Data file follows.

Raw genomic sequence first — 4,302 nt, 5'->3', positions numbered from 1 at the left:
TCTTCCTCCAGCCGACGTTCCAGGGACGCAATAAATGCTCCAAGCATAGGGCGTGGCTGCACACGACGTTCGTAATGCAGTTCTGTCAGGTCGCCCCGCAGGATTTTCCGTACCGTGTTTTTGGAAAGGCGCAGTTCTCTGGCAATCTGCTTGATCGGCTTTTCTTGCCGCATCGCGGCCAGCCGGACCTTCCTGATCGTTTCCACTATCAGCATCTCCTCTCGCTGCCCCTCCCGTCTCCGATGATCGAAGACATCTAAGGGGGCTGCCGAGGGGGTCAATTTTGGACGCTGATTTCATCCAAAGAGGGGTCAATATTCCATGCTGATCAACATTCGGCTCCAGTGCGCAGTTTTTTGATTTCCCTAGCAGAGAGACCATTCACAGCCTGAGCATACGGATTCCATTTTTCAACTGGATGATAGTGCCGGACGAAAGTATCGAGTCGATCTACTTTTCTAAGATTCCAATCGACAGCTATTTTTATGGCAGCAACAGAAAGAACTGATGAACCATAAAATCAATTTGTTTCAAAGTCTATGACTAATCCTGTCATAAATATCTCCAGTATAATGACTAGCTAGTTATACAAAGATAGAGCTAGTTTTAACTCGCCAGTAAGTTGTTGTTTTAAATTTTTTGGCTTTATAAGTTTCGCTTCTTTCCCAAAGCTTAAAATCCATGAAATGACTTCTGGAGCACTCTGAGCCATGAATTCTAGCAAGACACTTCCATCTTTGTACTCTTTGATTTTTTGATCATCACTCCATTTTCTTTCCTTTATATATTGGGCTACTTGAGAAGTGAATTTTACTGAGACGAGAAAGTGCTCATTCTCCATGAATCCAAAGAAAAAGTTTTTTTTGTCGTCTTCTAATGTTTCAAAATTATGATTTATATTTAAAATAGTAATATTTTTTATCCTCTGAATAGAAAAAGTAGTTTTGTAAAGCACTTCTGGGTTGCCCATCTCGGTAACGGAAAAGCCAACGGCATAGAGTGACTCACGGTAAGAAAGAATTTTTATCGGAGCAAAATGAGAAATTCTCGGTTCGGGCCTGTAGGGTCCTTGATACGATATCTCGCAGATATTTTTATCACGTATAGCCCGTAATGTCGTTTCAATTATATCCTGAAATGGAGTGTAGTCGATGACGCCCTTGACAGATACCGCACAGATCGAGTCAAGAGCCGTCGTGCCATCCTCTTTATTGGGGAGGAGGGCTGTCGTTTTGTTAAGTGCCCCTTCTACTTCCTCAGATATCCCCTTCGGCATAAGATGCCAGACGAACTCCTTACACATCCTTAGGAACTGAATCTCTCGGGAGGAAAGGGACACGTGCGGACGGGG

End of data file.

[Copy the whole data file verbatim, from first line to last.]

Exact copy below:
Raw genomic sequence first — 4,302 nt, 5'->3', positions numbered from 1 at the left:
TCTTCCTCCAGCCGACGTTCCAGGGACGCAATAAATGCTCCAAGCATAGGGCGTGGCTGCACACGACGTTCGTAATGCAGTTCTGTCAGGTCGCCCCGCAGGATTTTCCGTACCGTGTTTTTGGAAAGGCGCAGTTCTCTGGCAATCTGCTTGATCGGCTTTTCTTGCCGCATCGCGGCCAGCCGGACCTTCCTGATCGTTTCCACTATCAGCATCTCCTCTCGCTGCCCCTCCCGTCTCCGATGATCGAAGACATCTAAGGGGGCTGCCGAGGGGGTCAATTTTGGACGCTGATTTCATCCAAAGAGGGGTCAATATTCCATGCTGATCAACATTCGGCTCCAGTGCGCAGTTTTTTGATTTCCCTAGCAGAGAGACCATTCACAGCCTGAGCATACGGATTCCATTTTTCAACTGGATGATAGTGCCGGACGAAAGTATCGAGTCGATCTACTTTTCTAAGATTCCAATCGACAGCTATTTTTATGGCAGCAACAGAAAGAACTGATGAACCATAAAATCAATTTGTTTCAAAGTCTATGACTAATCCTGTCATAAATATCTCCAGTATAATGACTAGCTAGTTATACAAAGATAGAGCTAGTTTTAACTCGCCAGTAAGTTGTTGTTTTAAATTTTTTGGCTTTATAAGTTTCGCTTCTTTCCCAAAGCTTAAAATCCATGAAATGACTTCTGGAGCACTCTGAGCCATGAATTCTAGCAAGACACTTCCATCTTTGTACTCTTTGATTTTTTGATCATCACTCCATTTTCTTTCCTTTATATATTGGGCTACTTGAGAAGTGAATTTTACTGAGACGAGAAAGTGCTCATTCTCCATGAATCCAAAGAAAAAGTTTTTTTTGTCGTCTTCTAATGTTTCAAAATTATGATTTATATTTAAAATAGTAATATTTTTTATCCTCTGAATAGAAAAAGTAGTTTTGTAAAGCACTTCTGGGTTGCCCATCTCGGTAACGGAAAAGCCAACGGCATAGAGTGACTCACGGTAAGAAAGAATTTTTATCGGAGCAAAATGAGAAATTCTCGGTTCGGGCCTGTAGGGTCCTTGATACGATATCTCGCAGATATTTTTATCACGTATAGCCCGTAATGTCGTTTCAATTATATCCTGAAATGGAGTGTAGTCGATGACGCCCTTGACAGATACCGCACAGATCGAGTCAAGAGCCGTCGTGCCATCCTCTTTATTGGGGAGGAGGGCTGTCGTTTTGTTAAGTGCCCCTTCTACTTCCTCAGATATCCCCTTCGGCATAAGATGCCAGACGAACTCCTTACACATCCTTAGGAACTGAATCTCTCGGGAGGAAAGGGACACGTGCGGACGGGG